Scottish banking boss says ‘the west isnae best’

Alan McIntyre, Accenture.
Alan McIntyre, Accenture.

A Scot who leads the banking division of professional services giant Accenture will tell entrepreneurs to look east for export opportunities at a conference held at Gleneagles.

Alan McIntyre, Accenture’s New York-based senior managing director for banking, will give a talk entitled ‘the west isnae best’ at the Entrepreneurial Scotland annual conference next Thursday.

Mr McIntyre, who has operated in the banking industry in America for more than 20 years, said there was huge growth potential for Scottish entrepreneurs in countries like China and India. He said countries in south-east Asia had “skipped a generation” in their payments systems.

He said: “The conference emphasises the importance of having a global mindset and I’ll be looking at this through the lens of financial services and why it’s so important to look east.

“I think most Scottish entrepreneurs think England first, then Europe, then North America as their markets.

“They don’t think China, Malaysiaor India but yet if you think about what’s happening in banking and financial services some of the most interesting developments are happening in those geographies.

“China has gone from not having any digital payments 10 years ago to three-quarters of the world’s digital payments happening there.

“It’s now the case that in some of the coastal cities in China as a western traveller you will find it hard to pay by cash or credit card.”

Mr McIntyre also urged Scottish companies to accept payments systems such as WeChat and Alipay in a bid to attract Chinese customers.

He said Finland had increased the number of Chinese tourists from 500,000 a year to five million in the space of five years after embracing Alipay digital transactions.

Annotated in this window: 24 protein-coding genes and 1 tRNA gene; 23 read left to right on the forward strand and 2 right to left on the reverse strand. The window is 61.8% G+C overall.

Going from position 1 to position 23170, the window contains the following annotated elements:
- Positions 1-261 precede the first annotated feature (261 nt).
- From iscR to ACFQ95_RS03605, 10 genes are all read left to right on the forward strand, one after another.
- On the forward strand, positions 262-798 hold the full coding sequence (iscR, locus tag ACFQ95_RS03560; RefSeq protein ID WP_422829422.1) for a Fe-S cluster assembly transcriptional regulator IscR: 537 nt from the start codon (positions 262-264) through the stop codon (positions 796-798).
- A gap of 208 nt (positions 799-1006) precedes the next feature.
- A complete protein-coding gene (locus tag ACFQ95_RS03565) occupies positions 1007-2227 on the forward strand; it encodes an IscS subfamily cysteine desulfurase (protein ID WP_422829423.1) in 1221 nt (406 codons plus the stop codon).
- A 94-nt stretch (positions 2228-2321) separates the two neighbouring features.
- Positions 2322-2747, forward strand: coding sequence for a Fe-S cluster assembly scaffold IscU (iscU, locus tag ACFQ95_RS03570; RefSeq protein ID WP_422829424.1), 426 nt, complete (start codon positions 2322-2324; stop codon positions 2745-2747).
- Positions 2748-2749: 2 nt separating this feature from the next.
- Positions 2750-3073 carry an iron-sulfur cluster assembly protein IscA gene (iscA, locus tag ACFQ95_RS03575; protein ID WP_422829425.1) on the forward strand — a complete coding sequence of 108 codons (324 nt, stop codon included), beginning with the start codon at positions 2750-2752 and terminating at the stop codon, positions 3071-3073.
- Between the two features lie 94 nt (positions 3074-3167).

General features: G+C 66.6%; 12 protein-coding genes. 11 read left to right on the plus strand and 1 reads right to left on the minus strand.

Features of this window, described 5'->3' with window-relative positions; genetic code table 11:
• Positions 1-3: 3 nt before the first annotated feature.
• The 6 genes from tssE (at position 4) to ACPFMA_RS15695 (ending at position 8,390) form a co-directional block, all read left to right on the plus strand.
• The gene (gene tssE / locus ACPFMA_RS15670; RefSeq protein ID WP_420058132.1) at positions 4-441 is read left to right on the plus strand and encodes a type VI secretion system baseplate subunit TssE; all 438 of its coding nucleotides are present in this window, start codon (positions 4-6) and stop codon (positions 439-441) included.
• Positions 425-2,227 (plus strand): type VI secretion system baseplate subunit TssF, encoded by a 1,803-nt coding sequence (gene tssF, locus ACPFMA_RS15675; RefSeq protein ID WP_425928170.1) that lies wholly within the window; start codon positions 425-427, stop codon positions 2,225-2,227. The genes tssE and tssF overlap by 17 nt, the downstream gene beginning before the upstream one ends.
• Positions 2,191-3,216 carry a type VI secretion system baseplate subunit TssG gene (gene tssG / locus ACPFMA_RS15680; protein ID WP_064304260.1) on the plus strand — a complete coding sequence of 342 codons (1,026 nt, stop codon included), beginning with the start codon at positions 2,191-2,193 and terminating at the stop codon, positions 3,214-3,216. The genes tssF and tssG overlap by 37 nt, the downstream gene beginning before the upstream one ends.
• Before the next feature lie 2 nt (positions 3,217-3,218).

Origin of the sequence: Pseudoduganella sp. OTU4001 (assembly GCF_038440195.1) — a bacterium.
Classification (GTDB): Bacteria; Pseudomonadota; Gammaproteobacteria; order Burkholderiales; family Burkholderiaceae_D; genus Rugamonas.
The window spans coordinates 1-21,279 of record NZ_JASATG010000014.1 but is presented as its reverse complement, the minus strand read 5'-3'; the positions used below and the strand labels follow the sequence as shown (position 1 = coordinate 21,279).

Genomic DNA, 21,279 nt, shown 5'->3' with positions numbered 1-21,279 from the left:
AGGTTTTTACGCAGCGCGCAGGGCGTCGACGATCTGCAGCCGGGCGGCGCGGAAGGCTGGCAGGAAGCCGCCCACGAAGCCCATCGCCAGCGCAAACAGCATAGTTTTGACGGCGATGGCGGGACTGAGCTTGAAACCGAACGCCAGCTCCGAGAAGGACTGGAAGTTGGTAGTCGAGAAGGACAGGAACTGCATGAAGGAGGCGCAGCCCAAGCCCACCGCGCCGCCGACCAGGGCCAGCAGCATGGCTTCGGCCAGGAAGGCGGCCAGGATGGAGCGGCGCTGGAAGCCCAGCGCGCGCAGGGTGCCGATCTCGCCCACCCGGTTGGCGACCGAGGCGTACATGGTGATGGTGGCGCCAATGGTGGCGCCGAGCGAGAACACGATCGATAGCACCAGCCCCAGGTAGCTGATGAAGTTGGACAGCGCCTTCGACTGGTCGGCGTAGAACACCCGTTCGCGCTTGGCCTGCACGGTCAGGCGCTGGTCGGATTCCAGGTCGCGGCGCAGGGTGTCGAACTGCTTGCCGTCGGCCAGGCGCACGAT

The banking boss said the speed that south-east Asian firms can develop can be staggering.

He cited the example of Go-Jek, which started in Indonesia as a motorbike hailing service in 2015 which was valued at $10 billion just four years later.

“In the space of four years it’s gone from bike rides to car hailing to food delivery to grocery delivery to insurance and lending,” he said.

“The clock speed has now changed.

“In the banking world if you have an idea and you’ve got funding you are immediately looking at going international.

“It’s about being global in mindset about learning what’s happening elsewhere in the world but also about being global pretty quickly.

“If you have a good idea, don’t wait to get established or until you’re cash flow positive.”

Through Scottish Enterprise, Mr McIntyre has advised many firms on how to approach the market in the USA.

He was inducted into the Global Scot Hall of Fame, recognising his contribution as a Scottish business ambassador.

rmclaren@thecourier.co.uk

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